Re: Current Status of Discussion on RE/RS Handling

On Thu, 26 Sep 1996 13:46:22 -0400 Eliot Kimber said:
>The rules we came up with are:
>An XML parser shall interpret white space and record ends in XML
>documents as follows:
>1. All white space, including RS and RE, immediately following start
>   tags and immediately preceding end tags is not significant.
>2. All other RS/REs are collapsed to a single space.
>This approach has the effect that the white space and RS/RE
>collapsing can be done before or after SGML RE rules are applied
>without affecting the result.  The only place this is not true is
>record ends followed by one or more PIs followed by data. In SGML,
>the RE will be considered to have occurred *after* the PIs, whereas
>in XML it will be considered to have occurred *before* the PIs (there
>are many who consider this behavior of SGML to be a bug that should
>be fixed, or at least made optional, in the SGML revision).
>This approach also requires that truly significant record ends in
>data must be escaped in some way.

Sorry to be so slow responding to this post, but I've been out of
network contact.

This is slightly different from the proposal I thought the ERB had
discussed, with consequences for some of the discussion.  My memory may
deceive me, but I thought the ERB's discussion led to a proposal that
in XML, RE is handled this way:

1 element content is treated as in SGML

2 white space at the beginning and ending of element ESIS be removed
(this differs from Eliot's formulation primarily in making clear that


  A paragraph.




  <!-- i'd like some significant REs before the text -->

  A paragraph.


have the same ESIS under the rules:  comments don't affect this phase of
white-space stripping.  If you use a vacuous PI instead of the comment,
the second example works, since PIs are part of ESIS.

3 sequences of RS and RE are merged into a single RE (or RE/RS sequence,
if RS isn't being ignored)

This means that verbatim elements CAN be handled using this scheme,
since most record ends ARE preserved, though getting blank lines may
involve ensuring somehow that there is at least a blank character on the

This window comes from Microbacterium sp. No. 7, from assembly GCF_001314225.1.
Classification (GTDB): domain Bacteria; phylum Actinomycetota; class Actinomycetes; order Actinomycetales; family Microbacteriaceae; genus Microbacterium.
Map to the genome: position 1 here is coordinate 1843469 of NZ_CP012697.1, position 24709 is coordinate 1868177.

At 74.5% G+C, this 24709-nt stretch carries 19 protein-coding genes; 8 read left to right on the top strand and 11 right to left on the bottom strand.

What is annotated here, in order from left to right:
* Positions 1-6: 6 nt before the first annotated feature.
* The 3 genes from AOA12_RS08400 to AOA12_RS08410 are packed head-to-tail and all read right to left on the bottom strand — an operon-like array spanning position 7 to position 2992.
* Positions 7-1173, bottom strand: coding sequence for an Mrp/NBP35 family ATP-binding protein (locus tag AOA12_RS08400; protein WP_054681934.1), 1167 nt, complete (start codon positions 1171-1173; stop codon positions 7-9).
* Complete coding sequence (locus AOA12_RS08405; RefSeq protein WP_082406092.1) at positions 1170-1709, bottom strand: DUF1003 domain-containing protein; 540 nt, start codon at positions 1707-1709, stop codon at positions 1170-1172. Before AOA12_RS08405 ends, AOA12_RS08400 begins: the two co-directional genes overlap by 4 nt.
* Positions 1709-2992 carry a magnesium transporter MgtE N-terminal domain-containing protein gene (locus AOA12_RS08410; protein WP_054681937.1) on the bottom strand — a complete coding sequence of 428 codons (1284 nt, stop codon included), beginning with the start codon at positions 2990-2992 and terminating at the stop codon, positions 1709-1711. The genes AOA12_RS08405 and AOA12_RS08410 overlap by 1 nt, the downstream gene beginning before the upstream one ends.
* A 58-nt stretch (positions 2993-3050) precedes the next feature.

line, to make the REs and RSs non-contiguous.  (A record consisting of
a blank followed by <!> will surely do the trick.)

In XML systems, this is all handled by the parser; in SGML systems
handling XML documents, it's an application convention required by XML.
As James Clark has pointed out, requiring this white-space handling
helps ensure that SGML and XML tools can interoperate reliably on the
same data -- if systems sometimes eat an RE and sometimes doesn't, based
on whether under the hood they use native XML parsers or unmodified SGML
parsers, then XML will seem flaky and unreliable.

Note that within elements, this scheme, like 8879, exposes the
user to apparently capricious changes in behavior, depending on whether
the editor last used (a) strips all trailing white space, (b) strips all
trailing white space and then adds a single blank at the end of each
line, or (c) preserves what you type, so that lines may or may not have
trailing white space, without the difference being visible under normal
operation.  This exposure to caprice is neither an advantage nor a
disadvantage of this scheme, since it's shared by 8879.  It does mean
the proposed white-space stripping at the beginning and ending of
elements is probably more robust and predictable than 8879's rule, which
as far as I can tell distinguishes between <p>@ (insignificant) and
<p> @ (significant).

Since the difference between Eliot's point 2 and my point 3 seems
germane to subsequent discussion, I'm uneasy that no other ERB members
have made this correction.  The fact that they haven't suggests to me
that my recollection may be deceiving me, and Eliot's summary may be
more accurate than mine, as regards the ERB discussion.  But as regards
RE handling in XML, I think it's better to reduce (RE | RS)+ to RE,RS
than to " ", because it makes verbatim elements so much simpler.

(N.B. the purist view that if REs are really significant there should be
markup there does appeal to me a lot.  But it fails the Stooopid test.
Who will believe that failing to handle PRE in a natural way is the sign
of a system more intelligent than HTML?  Can anyone name a widely used
production text processor that has no equivalent to the \obeylines of
TeX or the XMP of the GML starter set?

-C. M. Sperberg-McQueen